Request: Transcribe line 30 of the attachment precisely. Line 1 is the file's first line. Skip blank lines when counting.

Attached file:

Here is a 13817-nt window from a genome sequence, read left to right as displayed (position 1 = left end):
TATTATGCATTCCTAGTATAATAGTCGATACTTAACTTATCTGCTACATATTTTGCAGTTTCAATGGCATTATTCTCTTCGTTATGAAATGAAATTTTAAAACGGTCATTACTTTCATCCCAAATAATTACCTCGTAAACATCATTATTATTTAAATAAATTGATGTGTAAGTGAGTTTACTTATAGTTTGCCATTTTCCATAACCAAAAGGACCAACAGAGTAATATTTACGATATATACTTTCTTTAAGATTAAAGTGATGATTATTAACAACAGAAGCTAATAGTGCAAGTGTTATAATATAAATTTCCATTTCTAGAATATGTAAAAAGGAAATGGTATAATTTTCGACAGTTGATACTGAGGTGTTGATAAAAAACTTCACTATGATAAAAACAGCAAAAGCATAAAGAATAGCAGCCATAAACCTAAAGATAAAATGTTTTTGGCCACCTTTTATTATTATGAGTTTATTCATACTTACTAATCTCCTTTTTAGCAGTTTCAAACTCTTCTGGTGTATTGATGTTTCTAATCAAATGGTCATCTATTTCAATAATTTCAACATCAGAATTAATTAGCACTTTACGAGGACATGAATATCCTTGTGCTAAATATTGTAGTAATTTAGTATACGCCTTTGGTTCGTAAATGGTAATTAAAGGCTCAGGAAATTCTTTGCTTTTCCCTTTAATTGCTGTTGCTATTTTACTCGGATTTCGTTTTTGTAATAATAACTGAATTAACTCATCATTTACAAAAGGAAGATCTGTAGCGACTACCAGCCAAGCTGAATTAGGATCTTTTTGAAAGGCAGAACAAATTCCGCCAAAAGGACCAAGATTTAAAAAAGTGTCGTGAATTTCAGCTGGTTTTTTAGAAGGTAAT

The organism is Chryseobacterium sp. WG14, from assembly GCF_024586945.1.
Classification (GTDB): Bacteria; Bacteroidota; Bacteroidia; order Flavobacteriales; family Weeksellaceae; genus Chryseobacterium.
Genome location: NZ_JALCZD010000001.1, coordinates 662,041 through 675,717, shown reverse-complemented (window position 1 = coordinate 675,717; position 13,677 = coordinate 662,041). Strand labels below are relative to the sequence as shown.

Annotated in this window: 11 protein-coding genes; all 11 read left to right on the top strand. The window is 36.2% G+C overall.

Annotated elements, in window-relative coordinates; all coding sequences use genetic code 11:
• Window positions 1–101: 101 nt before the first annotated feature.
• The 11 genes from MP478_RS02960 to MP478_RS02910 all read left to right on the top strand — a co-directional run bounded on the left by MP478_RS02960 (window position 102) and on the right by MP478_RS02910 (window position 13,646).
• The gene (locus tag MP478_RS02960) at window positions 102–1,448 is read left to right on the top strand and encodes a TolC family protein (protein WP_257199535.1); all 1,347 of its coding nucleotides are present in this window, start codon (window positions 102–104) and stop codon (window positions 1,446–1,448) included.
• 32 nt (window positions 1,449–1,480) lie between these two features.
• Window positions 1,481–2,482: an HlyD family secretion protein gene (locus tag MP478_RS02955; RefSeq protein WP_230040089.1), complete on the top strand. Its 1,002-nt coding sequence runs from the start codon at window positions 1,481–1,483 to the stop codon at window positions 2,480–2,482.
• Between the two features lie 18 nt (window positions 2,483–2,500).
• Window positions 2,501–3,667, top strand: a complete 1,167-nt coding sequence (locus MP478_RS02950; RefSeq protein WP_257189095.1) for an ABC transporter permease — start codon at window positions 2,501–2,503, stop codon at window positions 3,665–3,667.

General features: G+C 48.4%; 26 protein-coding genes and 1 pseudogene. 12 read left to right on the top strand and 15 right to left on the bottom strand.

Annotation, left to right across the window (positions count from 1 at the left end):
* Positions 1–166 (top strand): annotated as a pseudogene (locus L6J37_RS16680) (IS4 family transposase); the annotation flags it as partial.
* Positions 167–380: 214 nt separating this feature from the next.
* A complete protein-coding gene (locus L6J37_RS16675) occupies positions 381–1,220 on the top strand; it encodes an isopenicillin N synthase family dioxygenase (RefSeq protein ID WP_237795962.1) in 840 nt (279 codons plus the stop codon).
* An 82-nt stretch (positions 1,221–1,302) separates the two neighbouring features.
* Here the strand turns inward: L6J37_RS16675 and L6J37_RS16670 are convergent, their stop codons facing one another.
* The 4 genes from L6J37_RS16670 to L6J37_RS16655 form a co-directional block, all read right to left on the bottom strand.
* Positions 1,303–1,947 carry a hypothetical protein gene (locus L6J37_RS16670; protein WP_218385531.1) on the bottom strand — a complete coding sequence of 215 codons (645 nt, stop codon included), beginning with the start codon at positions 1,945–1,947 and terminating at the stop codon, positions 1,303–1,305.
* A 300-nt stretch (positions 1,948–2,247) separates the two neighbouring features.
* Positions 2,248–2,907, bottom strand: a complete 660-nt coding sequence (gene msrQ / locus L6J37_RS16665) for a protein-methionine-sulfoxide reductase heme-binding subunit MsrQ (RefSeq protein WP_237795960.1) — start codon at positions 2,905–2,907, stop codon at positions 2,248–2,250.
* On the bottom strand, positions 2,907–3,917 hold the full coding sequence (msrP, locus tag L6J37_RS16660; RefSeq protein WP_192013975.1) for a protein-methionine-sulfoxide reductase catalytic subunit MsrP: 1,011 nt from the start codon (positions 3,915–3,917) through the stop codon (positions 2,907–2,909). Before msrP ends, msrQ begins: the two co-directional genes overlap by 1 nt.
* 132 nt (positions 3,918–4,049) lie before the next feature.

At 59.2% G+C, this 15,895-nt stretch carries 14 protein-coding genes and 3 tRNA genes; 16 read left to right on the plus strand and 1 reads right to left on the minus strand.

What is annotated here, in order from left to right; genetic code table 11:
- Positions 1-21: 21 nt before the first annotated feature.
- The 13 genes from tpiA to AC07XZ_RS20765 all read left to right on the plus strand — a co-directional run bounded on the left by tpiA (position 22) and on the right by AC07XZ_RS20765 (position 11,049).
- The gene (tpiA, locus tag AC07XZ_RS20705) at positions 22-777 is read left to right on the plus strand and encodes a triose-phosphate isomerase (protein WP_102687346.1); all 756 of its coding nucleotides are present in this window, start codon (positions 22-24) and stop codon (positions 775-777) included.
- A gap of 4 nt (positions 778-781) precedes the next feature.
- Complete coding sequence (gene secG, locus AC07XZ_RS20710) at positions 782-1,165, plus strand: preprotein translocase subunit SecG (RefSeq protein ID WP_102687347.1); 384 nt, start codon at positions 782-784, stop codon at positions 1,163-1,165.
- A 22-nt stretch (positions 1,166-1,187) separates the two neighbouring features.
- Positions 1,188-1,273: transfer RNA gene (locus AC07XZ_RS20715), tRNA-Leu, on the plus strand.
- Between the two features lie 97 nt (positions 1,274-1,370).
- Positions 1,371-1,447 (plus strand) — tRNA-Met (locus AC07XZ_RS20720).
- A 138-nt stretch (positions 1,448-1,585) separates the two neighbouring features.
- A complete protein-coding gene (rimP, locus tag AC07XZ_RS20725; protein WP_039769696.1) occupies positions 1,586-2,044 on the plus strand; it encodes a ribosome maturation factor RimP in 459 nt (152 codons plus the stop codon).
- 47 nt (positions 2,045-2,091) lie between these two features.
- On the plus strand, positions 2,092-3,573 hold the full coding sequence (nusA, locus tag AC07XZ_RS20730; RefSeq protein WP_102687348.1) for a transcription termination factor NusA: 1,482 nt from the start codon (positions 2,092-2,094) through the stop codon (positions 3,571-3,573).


- Positions 1-21: 21 nt before the first annotated feature.